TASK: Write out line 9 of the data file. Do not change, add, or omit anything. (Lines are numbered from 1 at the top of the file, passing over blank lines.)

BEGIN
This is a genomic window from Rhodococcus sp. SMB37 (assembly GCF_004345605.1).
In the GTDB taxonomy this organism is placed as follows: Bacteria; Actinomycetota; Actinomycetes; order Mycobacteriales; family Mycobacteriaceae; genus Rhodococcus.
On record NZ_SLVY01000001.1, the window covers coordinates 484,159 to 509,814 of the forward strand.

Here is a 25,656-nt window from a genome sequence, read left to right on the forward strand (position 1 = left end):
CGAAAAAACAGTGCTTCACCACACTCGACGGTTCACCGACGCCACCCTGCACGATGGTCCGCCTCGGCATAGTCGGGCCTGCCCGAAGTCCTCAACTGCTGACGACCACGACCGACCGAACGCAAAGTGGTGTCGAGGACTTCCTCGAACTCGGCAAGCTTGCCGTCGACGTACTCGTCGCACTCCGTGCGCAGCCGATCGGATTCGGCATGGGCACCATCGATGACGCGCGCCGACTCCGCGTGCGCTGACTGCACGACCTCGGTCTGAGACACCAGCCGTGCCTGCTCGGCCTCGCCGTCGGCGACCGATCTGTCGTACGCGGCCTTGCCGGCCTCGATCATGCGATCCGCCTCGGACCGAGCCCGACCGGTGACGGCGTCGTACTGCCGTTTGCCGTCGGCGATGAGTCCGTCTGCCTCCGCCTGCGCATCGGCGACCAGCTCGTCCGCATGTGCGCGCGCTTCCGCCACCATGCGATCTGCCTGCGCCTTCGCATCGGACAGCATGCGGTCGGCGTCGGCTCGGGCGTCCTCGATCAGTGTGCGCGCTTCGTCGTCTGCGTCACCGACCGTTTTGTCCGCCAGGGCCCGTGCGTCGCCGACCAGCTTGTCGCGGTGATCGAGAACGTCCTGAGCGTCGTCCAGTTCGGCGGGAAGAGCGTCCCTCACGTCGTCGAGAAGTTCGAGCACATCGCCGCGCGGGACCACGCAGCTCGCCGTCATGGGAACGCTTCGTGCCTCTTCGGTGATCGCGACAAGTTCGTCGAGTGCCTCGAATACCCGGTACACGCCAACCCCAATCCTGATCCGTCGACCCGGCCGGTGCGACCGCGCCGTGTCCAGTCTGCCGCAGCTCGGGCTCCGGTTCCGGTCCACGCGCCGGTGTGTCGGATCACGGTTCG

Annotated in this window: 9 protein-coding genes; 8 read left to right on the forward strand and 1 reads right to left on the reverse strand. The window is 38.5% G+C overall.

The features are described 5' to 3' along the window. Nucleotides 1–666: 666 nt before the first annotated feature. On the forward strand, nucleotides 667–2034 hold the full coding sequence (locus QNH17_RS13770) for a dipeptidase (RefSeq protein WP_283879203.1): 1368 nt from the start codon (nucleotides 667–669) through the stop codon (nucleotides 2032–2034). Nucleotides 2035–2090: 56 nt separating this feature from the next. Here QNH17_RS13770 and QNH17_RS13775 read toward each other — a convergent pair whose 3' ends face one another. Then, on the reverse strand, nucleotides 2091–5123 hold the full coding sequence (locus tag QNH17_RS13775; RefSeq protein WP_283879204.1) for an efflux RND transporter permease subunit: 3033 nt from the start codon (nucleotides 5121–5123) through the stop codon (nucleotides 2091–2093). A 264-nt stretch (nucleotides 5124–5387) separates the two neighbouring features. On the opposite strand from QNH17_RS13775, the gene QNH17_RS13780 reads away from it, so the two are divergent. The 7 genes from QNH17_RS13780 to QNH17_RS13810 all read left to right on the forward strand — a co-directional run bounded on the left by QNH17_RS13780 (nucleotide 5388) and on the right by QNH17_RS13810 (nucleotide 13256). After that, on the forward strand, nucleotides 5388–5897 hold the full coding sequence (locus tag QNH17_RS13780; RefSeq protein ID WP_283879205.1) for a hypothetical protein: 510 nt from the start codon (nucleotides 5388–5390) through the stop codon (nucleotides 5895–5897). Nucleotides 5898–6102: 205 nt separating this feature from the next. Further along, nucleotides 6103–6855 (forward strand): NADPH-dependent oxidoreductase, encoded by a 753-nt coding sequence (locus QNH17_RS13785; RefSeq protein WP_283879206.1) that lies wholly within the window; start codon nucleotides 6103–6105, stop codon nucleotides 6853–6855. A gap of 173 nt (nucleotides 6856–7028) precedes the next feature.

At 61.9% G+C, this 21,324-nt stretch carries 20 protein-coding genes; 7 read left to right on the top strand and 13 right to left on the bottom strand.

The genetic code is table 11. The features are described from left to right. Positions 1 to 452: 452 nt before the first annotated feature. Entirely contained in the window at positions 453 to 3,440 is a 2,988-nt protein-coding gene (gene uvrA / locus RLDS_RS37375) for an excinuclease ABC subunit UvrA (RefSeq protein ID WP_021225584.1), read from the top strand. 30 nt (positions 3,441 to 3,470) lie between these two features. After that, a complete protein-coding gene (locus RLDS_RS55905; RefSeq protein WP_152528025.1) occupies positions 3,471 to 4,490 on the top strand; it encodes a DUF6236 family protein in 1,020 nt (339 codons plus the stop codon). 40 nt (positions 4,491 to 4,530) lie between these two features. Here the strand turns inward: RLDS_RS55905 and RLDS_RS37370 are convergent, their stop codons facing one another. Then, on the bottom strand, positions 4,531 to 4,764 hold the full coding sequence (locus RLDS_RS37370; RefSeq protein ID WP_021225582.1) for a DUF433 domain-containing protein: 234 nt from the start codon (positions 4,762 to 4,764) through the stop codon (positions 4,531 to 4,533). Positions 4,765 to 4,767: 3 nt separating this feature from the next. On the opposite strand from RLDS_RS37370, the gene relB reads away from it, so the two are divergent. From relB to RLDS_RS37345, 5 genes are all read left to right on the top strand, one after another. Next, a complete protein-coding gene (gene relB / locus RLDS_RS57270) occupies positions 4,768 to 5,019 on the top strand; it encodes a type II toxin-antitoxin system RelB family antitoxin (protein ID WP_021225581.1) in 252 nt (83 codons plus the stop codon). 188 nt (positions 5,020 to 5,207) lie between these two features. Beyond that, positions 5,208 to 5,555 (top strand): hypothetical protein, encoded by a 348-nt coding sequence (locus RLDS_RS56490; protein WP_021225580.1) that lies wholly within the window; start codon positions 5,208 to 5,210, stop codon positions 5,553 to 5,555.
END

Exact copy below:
The genetic code is table 11. The features are described from left to right. Positions 1 to 452: 452 nt before the first annotated feature. Entirely contained in the window at positions 453 to 3,440 is a 2,988-nt protein-coding gene (gene uvrA / locus RLDS_RS37375) for an excinuclease ABC subunit UvrA (RefSeq protein ID WP_021225584.1), read from the top strand. 30 nt (positions 3,441 to 3,470) lie between these two features. After that, a complete protein-coding gene (locus RLDS_RS55905; RefSeq protein WP_152528025.1) occupies positions 3,471 to 4,490 on the top strand; it encodes a DUF6236 family protein in 1,020 nt (339 codons plus the stop codon). 40 nt (positions 4,491 to 4,530) lie between these two features. Here the strand turns inward: RLDS_RS55905 and RLDS_RS37370 are convergent, their stop codons facing one another. Then, on the bottom strand, positions 4,531 to 4,764 hold the full coding sequence (locus RLDS_RS37370; RefSeq protein ID WP_021225582.1) for a DUF433 domain-containing protein: 234 nt from the start codon (positions 4,762 to 4,764) through the stop codon (positions 4,531 to 4,533). Positions 4,765 to 4,767: 3 nt separating this feature from the next. On the opposite strand from RLDS_RS37370, the gene relB reads away from it, so the two are divergent. From relB to RLDS_RS37345, 5 genes are all read left to right on the top strand, one after another. Next, a complete protein-coding gene (gene relB / locus RLDS_RS57270) occupies positions 4,768 to 5,019 on the top strand; it encodes a type II toxin-antitoxin system RelB family antitoxin (protein ID WP_021225581.1) in 252 nt (83 codons plus the stop codon). 188 nt (positions 5,020 to 5,207) lie between these two features. Beyond that, positions 5,208 to 5,555 (top strand): hypothetical protein, encoded by a 348-nt coding sequence (locus RLDS_RS56490; protein WP_021225580.1) that lies wholly within the window; start codon positions 5,208 to 5,210, stop codon positions 5,553 to 5,555.